It is possibly such considerations that led earlier thinkers to admit that there was no expectation of finding truth in anything but mathematics, and they rashly supposed that the apparent ineluctability of her laws constitutes a guarantee of their coherence with truth. But mathematics is entirely a matter of convention, no less so than the rules of Chess or Baccarat. When we say that "two straight lines cannot enclose a space", we mean no more than we are unable to think of them as doing so. The truth of the statement depends, consequently, on that of the hypothesis that our minds bear witness to truth. Yet the insane man may be unable to think that he is not the victim of mysterious persecution. We find that no reason for believing him. It is useless to reply that mathematical truths receive universal consent, because they do not. It is a matter of elaborate and tedious training to persuade even the few people when we teach of the truth of the simplest theorems in Geometry. There are very few people living who are convinced -- or even aware -- of the more recondite results of analysis. It is no reply to this criticism to say that all men can be convinced if they are sufficiently trained, for who is to guarantee that such training does not warp the mind?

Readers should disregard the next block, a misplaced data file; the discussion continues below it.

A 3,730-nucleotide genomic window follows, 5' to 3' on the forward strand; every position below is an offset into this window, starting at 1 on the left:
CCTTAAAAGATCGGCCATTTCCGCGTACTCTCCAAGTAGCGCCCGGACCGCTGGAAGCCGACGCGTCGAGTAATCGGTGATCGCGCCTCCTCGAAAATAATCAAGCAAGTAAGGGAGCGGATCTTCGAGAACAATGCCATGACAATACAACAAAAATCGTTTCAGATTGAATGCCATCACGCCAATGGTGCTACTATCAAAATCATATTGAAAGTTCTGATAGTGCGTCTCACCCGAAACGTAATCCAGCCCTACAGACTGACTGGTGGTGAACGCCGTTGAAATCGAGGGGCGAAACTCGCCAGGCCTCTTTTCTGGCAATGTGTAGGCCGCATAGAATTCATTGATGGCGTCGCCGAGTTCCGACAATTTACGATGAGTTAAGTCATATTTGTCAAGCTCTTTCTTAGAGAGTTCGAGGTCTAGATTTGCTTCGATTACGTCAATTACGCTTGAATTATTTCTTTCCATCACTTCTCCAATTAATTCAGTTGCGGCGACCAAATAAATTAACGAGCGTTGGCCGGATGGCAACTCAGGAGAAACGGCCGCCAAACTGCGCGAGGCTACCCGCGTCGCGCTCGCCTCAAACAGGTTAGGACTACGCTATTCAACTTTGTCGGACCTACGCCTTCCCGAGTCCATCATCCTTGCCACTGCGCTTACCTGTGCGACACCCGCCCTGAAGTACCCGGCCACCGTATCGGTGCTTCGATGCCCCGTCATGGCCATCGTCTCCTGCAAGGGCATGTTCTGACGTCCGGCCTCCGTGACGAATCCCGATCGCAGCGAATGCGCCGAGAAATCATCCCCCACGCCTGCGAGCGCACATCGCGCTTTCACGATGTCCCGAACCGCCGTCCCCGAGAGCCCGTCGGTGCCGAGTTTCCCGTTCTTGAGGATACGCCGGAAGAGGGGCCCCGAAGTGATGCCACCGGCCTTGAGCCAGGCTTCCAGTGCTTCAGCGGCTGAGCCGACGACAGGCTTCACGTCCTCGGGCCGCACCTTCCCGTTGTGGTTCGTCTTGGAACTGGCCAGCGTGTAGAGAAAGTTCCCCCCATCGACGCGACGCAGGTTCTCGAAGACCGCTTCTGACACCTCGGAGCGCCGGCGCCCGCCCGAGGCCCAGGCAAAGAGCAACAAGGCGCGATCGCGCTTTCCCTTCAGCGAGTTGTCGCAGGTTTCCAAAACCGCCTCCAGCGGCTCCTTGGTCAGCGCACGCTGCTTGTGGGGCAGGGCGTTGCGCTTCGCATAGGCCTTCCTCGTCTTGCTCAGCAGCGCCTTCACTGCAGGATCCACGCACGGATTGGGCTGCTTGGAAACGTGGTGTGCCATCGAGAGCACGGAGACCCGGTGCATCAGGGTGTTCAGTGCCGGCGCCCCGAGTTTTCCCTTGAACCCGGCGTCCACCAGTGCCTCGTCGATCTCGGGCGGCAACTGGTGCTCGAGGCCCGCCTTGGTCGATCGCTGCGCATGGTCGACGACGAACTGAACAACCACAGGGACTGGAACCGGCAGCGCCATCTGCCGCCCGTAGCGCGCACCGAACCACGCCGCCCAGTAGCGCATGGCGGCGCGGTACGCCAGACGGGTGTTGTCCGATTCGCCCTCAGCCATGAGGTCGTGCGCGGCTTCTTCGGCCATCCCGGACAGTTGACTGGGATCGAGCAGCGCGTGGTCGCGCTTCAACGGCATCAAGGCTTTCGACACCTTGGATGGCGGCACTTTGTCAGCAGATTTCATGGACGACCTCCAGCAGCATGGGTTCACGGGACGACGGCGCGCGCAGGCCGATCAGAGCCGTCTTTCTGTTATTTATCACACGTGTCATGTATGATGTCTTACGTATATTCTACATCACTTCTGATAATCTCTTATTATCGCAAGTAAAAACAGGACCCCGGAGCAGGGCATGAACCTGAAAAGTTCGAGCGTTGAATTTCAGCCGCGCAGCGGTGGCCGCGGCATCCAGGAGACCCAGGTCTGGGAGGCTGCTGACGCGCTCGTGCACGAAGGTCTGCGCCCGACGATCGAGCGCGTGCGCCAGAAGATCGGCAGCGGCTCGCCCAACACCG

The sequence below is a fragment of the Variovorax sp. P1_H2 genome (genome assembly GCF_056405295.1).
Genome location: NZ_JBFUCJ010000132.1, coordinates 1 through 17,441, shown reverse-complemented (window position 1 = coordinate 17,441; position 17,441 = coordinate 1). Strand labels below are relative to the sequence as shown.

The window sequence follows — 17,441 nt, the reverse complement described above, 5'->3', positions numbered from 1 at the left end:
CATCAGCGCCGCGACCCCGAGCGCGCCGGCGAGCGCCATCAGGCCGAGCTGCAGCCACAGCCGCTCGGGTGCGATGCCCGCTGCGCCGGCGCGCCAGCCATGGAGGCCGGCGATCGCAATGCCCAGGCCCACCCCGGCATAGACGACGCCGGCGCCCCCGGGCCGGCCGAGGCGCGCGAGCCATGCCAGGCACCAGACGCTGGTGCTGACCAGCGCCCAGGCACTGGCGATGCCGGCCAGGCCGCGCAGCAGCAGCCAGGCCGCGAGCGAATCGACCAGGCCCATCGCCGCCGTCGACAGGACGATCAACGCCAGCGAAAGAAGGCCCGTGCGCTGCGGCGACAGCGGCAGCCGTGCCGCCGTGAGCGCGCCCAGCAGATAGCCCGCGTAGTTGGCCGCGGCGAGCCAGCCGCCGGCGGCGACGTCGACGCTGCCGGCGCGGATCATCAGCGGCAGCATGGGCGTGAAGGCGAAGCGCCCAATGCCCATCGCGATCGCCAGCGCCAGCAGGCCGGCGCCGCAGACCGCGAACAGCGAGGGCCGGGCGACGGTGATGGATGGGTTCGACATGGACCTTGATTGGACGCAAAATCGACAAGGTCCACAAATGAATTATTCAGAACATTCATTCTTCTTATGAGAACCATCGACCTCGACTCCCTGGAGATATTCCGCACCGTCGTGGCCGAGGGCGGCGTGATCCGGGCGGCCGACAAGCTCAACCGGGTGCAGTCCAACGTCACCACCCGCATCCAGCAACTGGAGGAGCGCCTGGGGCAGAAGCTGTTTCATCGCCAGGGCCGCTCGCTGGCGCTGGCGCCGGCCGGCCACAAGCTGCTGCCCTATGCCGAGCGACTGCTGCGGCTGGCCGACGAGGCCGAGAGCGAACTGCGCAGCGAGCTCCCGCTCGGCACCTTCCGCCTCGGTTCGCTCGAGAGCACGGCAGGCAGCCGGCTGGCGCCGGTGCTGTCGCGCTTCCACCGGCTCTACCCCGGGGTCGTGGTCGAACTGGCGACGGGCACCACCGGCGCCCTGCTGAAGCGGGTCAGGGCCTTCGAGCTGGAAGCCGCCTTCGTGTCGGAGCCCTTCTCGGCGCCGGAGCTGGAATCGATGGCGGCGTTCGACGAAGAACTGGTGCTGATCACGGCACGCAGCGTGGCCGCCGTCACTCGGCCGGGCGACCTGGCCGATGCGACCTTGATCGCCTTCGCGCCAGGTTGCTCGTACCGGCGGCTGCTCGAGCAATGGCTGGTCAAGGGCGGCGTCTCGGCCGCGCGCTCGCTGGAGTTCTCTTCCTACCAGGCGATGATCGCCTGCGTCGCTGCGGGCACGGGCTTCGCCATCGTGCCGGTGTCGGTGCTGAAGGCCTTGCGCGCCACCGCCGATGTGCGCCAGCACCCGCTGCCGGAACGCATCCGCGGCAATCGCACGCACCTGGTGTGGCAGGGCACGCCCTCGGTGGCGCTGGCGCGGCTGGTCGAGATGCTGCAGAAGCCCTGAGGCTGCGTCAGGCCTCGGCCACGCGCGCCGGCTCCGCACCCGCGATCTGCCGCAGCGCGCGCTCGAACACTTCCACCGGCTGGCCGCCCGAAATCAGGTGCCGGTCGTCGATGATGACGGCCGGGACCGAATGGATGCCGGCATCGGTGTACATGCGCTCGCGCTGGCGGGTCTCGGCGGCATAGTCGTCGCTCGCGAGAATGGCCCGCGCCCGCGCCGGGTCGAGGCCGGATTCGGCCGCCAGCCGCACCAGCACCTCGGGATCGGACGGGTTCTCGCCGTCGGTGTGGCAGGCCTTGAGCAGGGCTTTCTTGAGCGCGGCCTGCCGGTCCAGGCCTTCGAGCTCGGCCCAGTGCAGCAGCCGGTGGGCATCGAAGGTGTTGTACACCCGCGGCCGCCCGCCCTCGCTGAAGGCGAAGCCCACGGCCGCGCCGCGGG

But when we have brushed away these preliminary objections, we find that the nature of the statement itself is not, and cannot be, more than a statement of correspondences between our ideas. In the example chosen, we have five ideas; those of duality, of straightness, of a line, of enclosing, and of space. None of these are more than ideas. Each one is meaningless until it is defined as corresponding in a certain manner to certain other ideas. We cannot define any word soever, except by identifying it with two or more equally undefined words. To define it by a single word would evidently constitute a tautology.

We are thus forced to the conclusion that all investigation may be stigmatized as obscurum per obscurium. Logically, our position is even worse. We define A as BC, where B is DE, and C is FG. Not only does the process increase the number of our unknown quantities in Geometrical progression at every step, but we must ultimately arrive at a point where the definition of Z involves the term A. Not only is all argument confined within a vicious circle, but so is the definition of the terms on which any argument must be based.

It might be supposed that the above chain of reasoning made all conclusions impossible. But this is only true when we investigate the ultimate validity of our propositions. We can rely on water boiling at 100 degrees Centigrade,<> although, for mathematical accuracy, water never boils twice running at precisely the same temperature, and although, logically, the term water is an incomprehensible mystery.